September 30, 2020

GHSL-2020-074, 077, 078: Memory corruptions in HPLIP - CVE-2020-6923

Kevin Backhouse

Summary

HPLIP contains two memory corruption vulnerabilities which can be triggered by a malicious device or computer that is connected to the same network. The vulnerabilities are triggered when an application such as simple-scan searches the network for scanners. In the specific case of simple-scan, this happens immediately when simple-scan starts, so there isn't even any need to trick the user into thinking that the scanner is genuine so that they will click on it.

We have also identified two lower-severity bugs in HPLIP, which we have also included in this report.

Product

HP Linux Imaging and Printing (HPLIP).

Tested Version

HPLIP 3.17.10+repack0-5, tested on Ubuntu 18.04.4 LTS with simple-scan 3.28.0-0ubuntu1.

Details

Issue 1 (GHSL-2020-074, CVE-2020-6923): Heap buffer overflow in mdns_readName

The function mdns_readName (protocol/discovery/mdns.c, line 177) is used during parsing of an MDNS message. The MDNS message is a response to a broadcast message that was sent out by mdns_probe_nw_scanners (protocol/discovery/mdns.c, line 426). Any device that is connected to the same network can receive the broadcast message and respond to it, so the response could come from a malicious device. The parsed name is written to buf, which is a pointer to a 256 byte buffer on the heap. There is no bounds checking in this function, so the malicious device can send a message that overflows the heap buffer.

static int mdns_readName(unsigned char* start, unsigned char *Response, char *buf)
{
    int size = 0;
    char *name = buf;
    unsigned char *p = Response;

    while (size = *p++)
    {
        if (size >= 0xC0)
        {
            //Compressed Size. Just ignore it.
            p++; //skip Offset byte
            return (p - Response);
        }
        memcpy(name, p, size);  <===== heap buffer overflow
        name[size] = '.';
        p += size;
        name += size + 1;
    }

    *(name - 1) = '\0';

    DBG("Name = [%s]\n", buf);
    return (p - Response);
}

We have included a proof-of-concept exploit for this vulnerability. Compile and run the PoC as follows:

g++ fakescanner.cpp -o fakescanner
./fakescanner hplip 0

Now run simple-scan on a different computer that is connected to the same network (ethernet or wifi):

simple-scan

You should see simple-scan crash with a segmentation fault.

Impact

This issue may lead to remote code execution, where "remote" means a device or computer connected to the same network as the victim. For example, in a typical office environment the malicious device would need to be somewhere inside the building.

Mitigations such as ASLR may make it difficult for an attacker to create a reliable RCE exploit for the vulnerability. The PoC that we have provided only causes HPLIP to crash.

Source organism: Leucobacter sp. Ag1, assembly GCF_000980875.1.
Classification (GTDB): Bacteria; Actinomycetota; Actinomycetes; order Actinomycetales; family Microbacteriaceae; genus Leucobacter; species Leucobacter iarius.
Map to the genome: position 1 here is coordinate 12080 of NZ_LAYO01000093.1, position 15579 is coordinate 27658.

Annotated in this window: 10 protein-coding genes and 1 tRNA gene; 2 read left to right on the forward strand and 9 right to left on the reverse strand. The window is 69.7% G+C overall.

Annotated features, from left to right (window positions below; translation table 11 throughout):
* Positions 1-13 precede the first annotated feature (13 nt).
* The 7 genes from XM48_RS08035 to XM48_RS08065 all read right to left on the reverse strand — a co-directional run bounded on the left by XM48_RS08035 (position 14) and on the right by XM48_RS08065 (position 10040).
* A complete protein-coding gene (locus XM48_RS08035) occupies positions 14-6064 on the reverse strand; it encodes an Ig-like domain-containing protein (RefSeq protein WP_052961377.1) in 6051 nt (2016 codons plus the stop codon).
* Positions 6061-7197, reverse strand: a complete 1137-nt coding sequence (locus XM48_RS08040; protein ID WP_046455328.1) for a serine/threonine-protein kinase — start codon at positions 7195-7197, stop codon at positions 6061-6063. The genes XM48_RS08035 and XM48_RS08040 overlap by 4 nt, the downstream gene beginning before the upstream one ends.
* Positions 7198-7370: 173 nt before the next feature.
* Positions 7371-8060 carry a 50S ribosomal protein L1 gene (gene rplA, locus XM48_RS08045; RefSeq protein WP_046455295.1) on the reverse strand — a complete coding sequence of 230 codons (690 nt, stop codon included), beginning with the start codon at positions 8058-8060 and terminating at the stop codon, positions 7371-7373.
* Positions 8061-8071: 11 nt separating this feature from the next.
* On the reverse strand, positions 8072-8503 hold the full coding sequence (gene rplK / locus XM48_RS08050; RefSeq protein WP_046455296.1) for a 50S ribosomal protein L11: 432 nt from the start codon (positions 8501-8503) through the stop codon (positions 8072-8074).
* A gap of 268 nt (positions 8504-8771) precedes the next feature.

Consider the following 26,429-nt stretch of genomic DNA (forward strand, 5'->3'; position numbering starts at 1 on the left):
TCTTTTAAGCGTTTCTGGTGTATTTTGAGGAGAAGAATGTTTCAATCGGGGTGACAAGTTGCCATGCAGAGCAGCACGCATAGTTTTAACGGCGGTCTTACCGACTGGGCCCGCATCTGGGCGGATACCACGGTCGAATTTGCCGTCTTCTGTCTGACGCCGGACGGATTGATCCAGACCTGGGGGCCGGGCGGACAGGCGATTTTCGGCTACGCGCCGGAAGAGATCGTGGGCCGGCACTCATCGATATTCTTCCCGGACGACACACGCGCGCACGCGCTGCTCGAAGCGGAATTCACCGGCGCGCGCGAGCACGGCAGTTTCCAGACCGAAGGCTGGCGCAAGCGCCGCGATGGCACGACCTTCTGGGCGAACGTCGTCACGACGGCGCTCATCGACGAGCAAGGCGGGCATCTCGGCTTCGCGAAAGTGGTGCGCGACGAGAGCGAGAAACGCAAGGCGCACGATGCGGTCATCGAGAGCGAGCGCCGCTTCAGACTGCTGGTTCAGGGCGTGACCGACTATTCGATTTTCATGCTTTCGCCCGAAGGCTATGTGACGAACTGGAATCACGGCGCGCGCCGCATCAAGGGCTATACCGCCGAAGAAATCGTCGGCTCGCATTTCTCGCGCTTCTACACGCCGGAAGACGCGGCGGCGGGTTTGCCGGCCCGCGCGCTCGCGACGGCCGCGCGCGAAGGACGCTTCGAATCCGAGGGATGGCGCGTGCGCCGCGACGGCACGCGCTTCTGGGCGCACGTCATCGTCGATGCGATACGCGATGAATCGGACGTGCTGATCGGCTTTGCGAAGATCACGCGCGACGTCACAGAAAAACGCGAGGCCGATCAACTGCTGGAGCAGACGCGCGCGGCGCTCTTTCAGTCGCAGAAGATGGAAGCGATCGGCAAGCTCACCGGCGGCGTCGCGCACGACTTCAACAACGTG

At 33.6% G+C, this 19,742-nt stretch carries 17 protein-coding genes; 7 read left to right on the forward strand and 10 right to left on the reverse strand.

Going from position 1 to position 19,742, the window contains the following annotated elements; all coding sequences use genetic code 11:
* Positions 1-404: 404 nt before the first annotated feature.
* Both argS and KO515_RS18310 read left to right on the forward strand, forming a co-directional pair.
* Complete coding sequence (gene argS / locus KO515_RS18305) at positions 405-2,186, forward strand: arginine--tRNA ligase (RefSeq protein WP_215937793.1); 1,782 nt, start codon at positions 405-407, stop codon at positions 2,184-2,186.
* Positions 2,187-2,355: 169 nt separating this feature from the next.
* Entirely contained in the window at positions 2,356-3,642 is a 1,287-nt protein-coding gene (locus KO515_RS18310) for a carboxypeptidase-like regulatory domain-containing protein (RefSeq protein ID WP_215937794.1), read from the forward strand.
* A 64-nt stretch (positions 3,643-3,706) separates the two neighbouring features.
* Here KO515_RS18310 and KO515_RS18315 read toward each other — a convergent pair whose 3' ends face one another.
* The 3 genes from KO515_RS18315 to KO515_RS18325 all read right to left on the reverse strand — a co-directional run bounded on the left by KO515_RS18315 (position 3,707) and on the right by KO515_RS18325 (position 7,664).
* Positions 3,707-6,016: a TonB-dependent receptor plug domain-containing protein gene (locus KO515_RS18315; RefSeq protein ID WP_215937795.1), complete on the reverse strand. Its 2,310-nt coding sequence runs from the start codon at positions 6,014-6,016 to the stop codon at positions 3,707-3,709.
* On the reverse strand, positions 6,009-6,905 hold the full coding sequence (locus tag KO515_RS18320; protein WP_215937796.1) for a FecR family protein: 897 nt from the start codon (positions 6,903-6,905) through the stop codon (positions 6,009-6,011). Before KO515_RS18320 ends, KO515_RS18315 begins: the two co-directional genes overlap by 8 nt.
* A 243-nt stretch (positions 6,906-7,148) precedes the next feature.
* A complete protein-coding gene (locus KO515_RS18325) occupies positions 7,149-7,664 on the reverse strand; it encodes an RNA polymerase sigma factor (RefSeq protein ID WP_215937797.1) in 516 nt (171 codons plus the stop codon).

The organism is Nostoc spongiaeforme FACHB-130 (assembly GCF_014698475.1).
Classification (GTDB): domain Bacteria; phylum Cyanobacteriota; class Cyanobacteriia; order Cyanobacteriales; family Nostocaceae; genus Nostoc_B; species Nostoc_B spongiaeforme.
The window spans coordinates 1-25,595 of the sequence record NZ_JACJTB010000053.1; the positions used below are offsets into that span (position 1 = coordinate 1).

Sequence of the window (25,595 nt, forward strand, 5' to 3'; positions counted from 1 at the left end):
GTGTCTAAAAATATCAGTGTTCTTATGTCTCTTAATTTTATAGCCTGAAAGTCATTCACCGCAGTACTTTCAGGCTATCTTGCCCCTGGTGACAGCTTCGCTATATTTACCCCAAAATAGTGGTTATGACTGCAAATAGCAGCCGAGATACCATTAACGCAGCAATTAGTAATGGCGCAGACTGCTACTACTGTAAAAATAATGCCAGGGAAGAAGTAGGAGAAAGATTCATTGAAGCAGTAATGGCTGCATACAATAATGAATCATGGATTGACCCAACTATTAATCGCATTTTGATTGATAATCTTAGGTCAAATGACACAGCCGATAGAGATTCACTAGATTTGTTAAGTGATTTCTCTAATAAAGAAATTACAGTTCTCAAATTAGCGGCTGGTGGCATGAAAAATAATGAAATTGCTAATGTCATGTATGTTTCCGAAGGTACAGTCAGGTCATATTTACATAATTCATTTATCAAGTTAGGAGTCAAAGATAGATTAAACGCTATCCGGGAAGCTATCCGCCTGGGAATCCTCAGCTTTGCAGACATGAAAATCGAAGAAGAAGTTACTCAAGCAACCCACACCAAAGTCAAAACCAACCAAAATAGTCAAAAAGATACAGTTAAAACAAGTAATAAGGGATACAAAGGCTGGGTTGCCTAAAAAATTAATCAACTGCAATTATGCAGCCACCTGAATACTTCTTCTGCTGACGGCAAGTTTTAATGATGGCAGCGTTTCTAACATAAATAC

Resources

We have published the source code for our PoC, fakescanner.cpp.

Issue 2 (GHSL-2020-077, CVE-2020-6923): Stack buffer overflow in mdns_update_uris

The function mdns_update_uris (protocol/discovery/mdns.c, line 381) is used to process a linked list of MDNS messages. The MDNS messages are the responses to a broadcast message that was sent out by mdns_probe_nw_scanners (protocol/discovery/mdns.c, line 426). Any device that is connected to the same network can receive the broadcast message and respond to it, so one of the responses could come from a malicious device. mdns_update_uris has a stack buffer overflow:

static int mdns_update_uris(DNS_RECORD *rr, char* uris_buf, int buf_size, int *count)
{
    char tempuri[MAX_URI_LEN] = {0};
    int bytes_read = 0;

    DBG("mdns_update_uris.\n");

    *count = 0;
    memset(uris_buf, 0, buf_size);

    while(rr)
    {
        if (rr->mdl[0] && rr->ip[0] /*&& strstr(rr->mdl, "scanjet")*/)
        {
            memset(tempuri, 0, sizeof(tempuri));
            sprintf(tempuri, "hp:/net/%s?ip=%s&queue=false", rr->mdl, rr->ip);   <===== stack buffer overflow

            //Check whether buffer has enough space to add new URI and check for duplicate URIs.
            if(bytes_read + sizeof(tempuri) < buf_size  && !strstr(uris_buf, tempuri))
            {
                bytes_read += sprintf(uris_buf + bytes_read, "%s;", tempuri);
                (*count)++;
                *(uris_buf + bytes_read) = '\0';
            }
        }
        rr = rr->next;
    }

    DBG("mdns_update_uris Count=[%d] bytes=[%d] URIs = %s\n",*count, bytes_read, uris_buf);
    return bytes_read;
}

A stack buffer overflow can occur if the combined length of rr->mdl and rr->ip leads to a uri string that is too big to fit in tempuri. Both of these strings are controlled by the attacker, because they are parsed from the MDNS message, during mdns_parse_respponse.

We have included a proof-of-concept exploit for this vulnerability. Compile and run the PoC as follows:

g++ fakescanner.cpp -o fakescanner
./fakescanner hplip 1

Now run simple-scan on a different computer that is connected to the same network (ethernet or wifi):

simple-scan

You should see simple-scan abort with a "stack smashing detected" error message.

Impact

This issue may lead to remote code execution, where "remote" means a device or computer connected to the same network as the victim. For example, in a typical office environment the malicious device would need to be somewhere inside the building.

Mitigations such as stack smashing detection may make it difficult for an attacker to create a reliable RCE exploit for the vulnerability. The PoC that we have provided only causes HPLIP to crash.

Resources

We have published the source code for our PoC, fakescanner.cpp.

Issue 3 (GHSL-2020-078, CVE-2020-6923): Out-of-bounds read in mdns_parse_respponse